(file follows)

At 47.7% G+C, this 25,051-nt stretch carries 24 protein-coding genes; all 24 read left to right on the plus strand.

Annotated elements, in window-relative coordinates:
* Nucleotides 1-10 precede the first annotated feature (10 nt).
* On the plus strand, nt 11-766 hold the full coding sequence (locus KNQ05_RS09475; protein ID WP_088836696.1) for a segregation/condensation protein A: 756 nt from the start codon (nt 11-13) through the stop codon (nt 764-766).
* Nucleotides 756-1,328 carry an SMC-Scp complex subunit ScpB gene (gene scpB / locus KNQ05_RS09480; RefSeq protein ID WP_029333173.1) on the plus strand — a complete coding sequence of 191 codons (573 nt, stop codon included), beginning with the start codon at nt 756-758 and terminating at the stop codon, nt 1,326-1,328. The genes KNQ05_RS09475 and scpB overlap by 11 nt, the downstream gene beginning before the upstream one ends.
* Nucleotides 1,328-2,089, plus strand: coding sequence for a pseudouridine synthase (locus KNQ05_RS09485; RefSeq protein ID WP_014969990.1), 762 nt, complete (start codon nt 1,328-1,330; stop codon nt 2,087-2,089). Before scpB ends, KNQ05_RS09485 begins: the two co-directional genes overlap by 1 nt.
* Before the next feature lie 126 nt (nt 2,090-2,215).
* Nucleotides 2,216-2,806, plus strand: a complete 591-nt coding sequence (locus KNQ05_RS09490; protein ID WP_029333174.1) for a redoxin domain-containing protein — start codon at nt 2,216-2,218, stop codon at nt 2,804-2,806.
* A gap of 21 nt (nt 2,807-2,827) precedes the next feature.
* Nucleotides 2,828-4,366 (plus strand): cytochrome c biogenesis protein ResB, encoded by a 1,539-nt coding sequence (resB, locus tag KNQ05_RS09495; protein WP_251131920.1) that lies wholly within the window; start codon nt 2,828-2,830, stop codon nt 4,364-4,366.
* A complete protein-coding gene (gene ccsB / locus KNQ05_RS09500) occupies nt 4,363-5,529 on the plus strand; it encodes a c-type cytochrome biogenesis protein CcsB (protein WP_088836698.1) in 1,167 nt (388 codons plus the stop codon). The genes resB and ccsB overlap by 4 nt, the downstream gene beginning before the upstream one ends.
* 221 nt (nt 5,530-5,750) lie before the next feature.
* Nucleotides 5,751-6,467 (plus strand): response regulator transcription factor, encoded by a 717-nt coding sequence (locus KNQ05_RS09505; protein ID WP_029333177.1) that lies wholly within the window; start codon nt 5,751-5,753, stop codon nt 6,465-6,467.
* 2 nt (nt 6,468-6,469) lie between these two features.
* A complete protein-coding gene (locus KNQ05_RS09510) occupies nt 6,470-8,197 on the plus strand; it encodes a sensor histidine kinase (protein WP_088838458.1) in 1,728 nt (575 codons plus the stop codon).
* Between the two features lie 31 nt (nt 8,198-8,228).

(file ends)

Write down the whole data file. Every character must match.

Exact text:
At 47.7% G+C, this 25,051-nt stretch carries 24 protein-coding genes; all 24 read left to right on the plus strand.

Annotated elements, in window-relative coordinates:
* Nucleotides 1-10 precede the first annotated feature (10 nt).
* On the plus strand, nt 11-766 hold the full coding sequence (locus KNQ05_RS09475; protein ID WP_088836696.1) for a segregation/condensation protein A: 756 nt from the start codon (nt 11-13) through the stop codon (nt 764-766).
* Nucleotides 756-1,328 carry an SMC-Scp complex subunit ScpB gene (gene scpB / locus KNQ05_RS09480; RefSeq protein ID WP_029333173.1) on the plus strand — a complete coding sequence of 191 codons (573 nt, stop codon included), beginning with the start codon at nt 756-758 and terminating at the stop codon, nt 1,326-1,328. The genes KNQ05_RS09475 and scpB overlap by 11 nt, the downstream gene beginning before the upstream one ends.
* Nucleotides 1,328-2,089, plus strand: coding sequence for a pseudouridine synthase (locus KNQ05_RS09485; RefSeq protein ID WP_014969990.1), 762 nt, complete (start codon nt 1,328-1,330; stop codon nt 2,087-2,089). Before scpB ends, KNQ05_RS09485 begins: the two co-directional genes overlap by 1 nt.
* Before the next feature lie 126 nt (nt 2,090-2,215).
* Nucleotides 2,216-2,806, plus strand: a complete 591-nt coding sequence (locus KNQ05_RS09490; protein ID WP_029333174.1) for a redoxin domain-containing protein — start codon at nt 2,216-2,218, stop codon at nt 2,804-2,806.
* A gap of 21 nt (nt 2,807-2,827) precedes the next feature.
* Nucleotides 2,828-4,366 (plus strand): cytochrome c biogenesis protein ResB, encoded by a 1,539-nt coding sequence (resB, locus tag KNQ05_RS09495; protein WP_251131920.1) that lies wholly within the window; start codon nt 2,828-2,830, stop codon nt 4,364-4,366.
* A complete protein-coding gene (gene ccsB / locus KNQ05_RS09500) occupies nt 4,363-5,529 on the plus strand; it encodes a c-type cytochrome biogenesis protein CcsB (protein WP_088836698.1) in 1,167 nt (388 codons plus the stop codon). The genes resB and ccsB overlap by 4 nt, the downstream gene beginning before the upstream one ends.
* 221 nt (nt 5,530-5,750) lie before the next feature.
* Nucleotides 5,751-6,467 (plus strand): response regulator transcription factor, encoded by a 717-nt coding sequence (locus KNQ05_RS09505; protein ID WP_029333177.1) that lies wholly within the window; start codon nt 5,751-5,753, stop codon nt 6,465-6,467.
* 2 nt (nt 6,468-6,469) lie between these two features.
* A complete protein-coding gene (locus KNQ05_RS09510) occupies nt 6,470-8,197 on the plus strand; it encodes a sensor histidine kinase (protein WP_088838458.1) in 1,728 nt (575 codons plus the stop codon).
* Between the two features lie 31 nt (nt 8,198-8,228).